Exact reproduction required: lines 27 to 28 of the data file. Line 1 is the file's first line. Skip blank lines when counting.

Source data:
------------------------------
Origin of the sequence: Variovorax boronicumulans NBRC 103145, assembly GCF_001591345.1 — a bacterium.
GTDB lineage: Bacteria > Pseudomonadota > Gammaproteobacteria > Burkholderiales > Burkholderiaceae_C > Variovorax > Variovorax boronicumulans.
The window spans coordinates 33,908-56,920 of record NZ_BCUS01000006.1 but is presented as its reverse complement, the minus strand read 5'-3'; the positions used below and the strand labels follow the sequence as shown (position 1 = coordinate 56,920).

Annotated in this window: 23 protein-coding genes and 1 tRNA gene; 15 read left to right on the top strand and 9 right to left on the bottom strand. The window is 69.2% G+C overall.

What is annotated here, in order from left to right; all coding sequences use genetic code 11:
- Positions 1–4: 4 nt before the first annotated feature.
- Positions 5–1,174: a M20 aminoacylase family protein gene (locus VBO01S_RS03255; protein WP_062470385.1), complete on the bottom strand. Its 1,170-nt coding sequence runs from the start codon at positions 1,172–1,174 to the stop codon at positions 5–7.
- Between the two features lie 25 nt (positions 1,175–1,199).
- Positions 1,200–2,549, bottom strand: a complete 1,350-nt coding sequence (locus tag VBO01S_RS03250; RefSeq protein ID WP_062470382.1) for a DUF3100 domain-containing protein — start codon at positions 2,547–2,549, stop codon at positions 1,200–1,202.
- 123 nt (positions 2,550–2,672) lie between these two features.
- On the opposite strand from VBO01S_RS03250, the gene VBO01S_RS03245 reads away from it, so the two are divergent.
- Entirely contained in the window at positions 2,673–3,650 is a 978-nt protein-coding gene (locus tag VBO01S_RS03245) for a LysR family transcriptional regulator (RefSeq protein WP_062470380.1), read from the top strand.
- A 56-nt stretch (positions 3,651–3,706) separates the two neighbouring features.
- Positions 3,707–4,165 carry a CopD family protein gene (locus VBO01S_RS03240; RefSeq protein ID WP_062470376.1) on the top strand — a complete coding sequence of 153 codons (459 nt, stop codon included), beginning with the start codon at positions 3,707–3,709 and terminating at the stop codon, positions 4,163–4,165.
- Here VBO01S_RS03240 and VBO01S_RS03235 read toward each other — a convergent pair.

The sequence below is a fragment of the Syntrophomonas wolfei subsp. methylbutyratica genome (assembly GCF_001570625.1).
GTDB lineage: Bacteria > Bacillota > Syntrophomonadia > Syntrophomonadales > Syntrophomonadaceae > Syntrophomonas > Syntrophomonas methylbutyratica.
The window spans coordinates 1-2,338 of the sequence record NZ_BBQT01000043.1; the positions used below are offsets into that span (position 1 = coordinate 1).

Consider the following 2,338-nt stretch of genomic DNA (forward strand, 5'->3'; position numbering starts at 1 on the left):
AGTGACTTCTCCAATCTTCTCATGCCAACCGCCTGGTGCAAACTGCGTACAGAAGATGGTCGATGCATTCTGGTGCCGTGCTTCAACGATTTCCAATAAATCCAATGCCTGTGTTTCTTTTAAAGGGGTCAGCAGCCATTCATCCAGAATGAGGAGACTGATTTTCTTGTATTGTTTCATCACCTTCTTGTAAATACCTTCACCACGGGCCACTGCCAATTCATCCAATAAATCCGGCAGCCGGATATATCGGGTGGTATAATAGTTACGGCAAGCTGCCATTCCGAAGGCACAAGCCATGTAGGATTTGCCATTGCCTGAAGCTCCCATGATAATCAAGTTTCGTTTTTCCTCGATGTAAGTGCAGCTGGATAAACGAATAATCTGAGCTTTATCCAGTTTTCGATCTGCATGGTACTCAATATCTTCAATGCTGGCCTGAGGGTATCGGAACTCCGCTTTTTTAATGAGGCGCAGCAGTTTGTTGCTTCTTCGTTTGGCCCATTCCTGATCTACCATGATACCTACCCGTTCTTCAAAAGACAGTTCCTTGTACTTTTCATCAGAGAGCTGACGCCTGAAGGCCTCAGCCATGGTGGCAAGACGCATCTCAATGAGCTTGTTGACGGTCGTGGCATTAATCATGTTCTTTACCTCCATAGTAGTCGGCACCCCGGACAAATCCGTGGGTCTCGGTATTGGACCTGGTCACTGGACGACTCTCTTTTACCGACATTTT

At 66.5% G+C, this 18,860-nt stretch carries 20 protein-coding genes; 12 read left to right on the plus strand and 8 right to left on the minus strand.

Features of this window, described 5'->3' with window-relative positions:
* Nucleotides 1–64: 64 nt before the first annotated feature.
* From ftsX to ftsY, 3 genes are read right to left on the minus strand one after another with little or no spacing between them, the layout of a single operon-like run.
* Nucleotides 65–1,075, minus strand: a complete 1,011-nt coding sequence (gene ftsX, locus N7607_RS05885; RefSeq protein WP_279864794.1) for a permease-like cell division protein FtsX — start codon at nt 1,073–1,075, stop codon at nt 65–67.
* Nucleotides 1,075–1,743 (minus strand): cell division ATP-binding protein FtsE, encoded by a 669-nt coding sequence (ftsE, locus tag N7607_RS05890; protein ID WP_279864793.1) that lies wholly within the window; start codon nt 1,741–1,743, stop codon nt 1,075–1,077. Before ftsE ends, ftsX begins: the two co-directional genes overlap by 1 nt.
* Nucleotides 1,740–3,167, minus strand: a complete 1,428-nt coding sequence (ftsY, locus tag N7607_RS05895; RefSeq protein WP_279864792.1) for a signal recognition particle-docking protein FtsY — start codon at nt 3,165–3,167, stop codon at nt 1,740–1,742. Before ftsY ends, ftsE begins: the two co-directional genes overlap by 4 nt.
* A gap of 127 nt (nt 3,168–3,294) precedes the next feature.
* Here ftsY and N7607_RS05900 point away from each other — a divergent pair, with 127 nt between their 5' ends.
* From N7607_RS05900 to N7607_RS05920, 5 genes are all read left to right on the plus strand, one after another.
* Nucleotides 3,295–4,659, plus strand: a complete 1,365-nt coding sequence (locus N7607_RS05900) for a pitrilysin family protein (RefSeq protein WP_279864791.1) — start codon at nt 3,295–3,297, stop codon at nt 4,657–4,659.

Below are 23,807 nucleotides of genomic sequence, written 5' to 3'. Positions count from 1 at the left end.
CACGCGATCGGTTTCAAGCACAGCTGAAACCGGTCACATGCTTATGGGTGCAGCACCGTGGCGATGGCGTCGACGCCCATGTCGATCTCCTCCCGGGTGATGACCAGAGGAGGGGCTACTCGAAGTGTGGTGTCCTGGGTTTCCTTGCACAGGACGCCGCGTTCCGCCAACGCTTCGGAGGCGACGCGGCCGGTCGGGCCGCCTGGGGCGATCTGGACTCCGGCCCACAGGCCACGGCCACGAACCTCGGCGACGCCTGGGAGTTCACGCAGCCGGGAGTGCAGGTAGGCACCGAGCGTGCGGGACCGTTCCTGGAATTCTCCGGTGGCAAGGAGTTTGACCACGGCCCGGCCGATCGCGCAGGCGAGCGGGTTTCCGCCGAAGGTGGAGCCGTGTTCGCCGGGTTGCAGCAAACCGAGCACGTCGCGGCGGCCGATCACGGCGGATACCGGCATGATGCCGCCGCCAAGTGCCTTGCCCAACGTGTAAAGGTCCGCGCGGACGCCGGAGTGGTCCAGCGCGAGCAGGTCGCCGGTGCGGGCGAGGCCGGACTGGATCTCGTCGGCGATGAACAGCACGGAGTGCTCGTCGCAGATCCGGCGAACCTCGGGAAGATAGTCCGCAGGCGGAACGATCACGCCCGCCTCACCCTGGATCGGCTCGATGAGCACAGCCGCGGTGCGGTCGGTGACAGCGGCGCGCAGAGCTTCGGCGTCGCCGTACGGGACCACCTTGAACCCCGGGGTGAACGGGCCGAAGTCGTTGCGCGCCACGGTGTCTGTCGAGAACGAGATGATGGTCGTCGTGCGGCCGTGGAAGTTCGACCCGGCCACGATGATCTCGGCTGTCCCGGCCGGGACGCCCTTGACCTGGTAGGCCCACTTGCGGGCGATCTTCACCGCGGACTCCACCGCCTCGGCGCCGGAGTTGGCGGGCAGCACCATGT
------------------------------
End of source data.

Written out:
* Nucleotides 1,740–3,167, minus strand: a complete 1,428-nt coding sequence (ftsY, locus tag N7607_RS05895; RefSeq protein WP_279864792.1) for a signal recognition particle-docking protein FtsY — start codon at nt 3,165–3,167, stop codon at nt 1,740–1,742. Before ftsY ends, ftsE begins: the two co-directional genes overlap by 4 nt.
* A gap of 127 nt (nt 3,168–3,294) precedes the next feature.